[in our clothes], and they can’t belong. Are we exclusionary? Absolutely.”
According to Market Watch, Abercrombie and Fitch has repeatedly earned media attention with their unconventional and controversial marketing methods. In only carrying up to a size 10 pant and a size large top, Abercrombie intentionally discriminates against bigger sizes, and in doing so, insinuates that those who wear larger sizes are “uncool.”
Imagine the inappropriate and unfair message that this brand is sending to our youth. In order to fit in, you must be thin, attractive and use your sexuality as a way to get ahead.
Although this interview was conducted by Salon in 2006, it has resurfaced with a vengeance. Consumers are outraged by these marketing techniques and the article has gone viral, gaining popularity through social media outlets like Facebook and Twitter.
Jeffries interview is being compared to the recent Dove Real Beauty Campaigns and I am happy to present that the number of Dove supporters seem to far outweigh those with similar beliefs to Jeffries’.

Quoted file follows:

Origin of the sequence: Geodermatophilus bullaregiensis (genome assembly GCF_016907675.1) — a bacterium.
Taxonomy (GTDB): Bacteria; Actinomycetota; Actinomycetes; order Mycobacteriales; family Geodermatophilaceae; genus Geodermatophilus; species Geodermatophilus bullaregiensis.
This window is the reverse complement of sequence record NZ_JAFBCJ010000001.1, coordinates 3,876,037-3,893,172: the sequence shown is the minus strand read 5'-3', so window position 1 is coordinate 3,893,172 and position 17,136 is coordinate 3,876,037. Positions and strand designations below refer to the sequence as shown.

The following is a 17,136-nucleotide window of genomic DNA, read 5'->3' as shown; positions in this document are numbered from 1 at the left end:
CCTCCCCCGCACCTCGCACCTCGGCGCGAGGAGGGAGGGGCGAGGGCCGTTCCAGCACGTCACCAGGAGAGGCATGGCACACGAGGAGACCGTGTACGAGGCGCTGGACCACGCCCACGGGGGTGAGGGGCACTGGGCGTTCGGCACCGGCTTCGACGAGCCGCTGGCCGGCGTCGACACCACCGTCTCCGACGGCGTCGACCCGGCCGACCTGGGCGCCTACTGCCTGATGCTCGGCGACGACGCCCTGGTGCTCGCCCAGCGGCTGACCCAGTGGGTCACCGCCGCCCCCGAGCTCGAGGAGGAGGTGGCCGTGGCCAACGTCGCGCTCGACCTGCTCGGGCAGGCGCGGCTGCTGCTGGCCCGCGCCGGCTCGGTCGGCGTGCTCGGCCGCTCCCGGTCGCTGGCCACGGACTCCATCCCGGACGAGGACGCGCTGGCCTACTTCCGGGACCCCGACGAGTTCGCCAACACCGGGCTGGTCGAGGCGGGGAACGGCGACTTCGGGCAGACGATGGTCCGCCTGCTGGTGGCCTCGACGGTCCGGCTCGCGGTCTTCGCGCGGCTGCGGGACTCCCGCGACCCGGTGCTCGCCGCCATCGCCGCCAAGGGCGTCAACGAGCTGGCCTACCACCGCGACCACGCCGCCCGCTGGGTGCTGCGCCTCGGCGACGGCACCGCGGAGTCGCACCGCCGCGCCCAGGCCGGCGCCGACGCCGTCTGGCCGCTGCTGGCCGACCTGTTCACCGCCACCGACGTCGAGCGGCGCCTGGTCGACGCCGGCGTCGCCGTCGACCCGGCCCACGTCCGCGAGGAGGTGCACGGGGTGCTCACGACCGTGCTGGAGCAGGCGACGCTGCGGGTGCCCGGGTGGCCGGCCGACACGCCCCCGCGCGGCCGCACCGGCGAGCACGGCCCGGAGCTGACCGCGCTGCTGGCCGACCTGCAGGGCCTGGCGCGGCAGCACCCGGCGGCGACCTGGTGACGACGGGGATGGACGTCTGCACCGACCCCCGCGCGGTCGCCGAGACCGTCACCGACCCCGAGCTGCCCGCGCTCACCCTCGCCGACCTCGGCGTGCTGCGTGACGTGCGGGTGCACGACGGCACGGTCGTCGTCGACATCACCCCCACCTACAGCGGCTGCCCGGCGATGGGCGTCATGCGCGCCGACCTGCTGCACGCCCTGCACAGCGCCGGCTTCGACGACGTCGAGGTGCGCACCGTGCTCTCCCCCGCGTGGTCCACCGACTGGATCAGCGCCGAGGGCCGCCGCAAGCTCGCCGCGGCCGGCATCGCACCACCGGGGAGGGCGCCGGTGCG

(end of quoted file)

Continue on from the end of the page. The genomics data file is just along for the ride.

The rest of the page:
Perhaps instead of focusing on this passé article, and returning undeserved media and public attention to it, we should work to promote Dove’s idea of real beauty, and teach our children to be confident with the body that they’ve been given. We should continue to help our children to develop healthy body images, and in placing the emphasis on the PERSON rather than the BODY we will certainly be in a better position to teach our children about what really matters, and to help them to understand why being healthy is important for their BEING rather than their APPEARANCE.
About the author:
Natalie Cohen is a Marketing and Community Relations Associate for Walden Behavioral Care. She earned her Bachelor of Arts degree in Journalism from the University of Maine in Orono. Her favorite part of working at Walden is being able to act as an advocate for clients suffering with mental illnesses through spreading knowledge and awareness of not only Walden’s programs and services, but eating disorders in general. Ms. Cohen’s passions include writing, social media and being able to converse with medical professionals, clients and her co-workers. In her spare time, Natalie enjoys spending time with her dog Bella, family and boyfriend.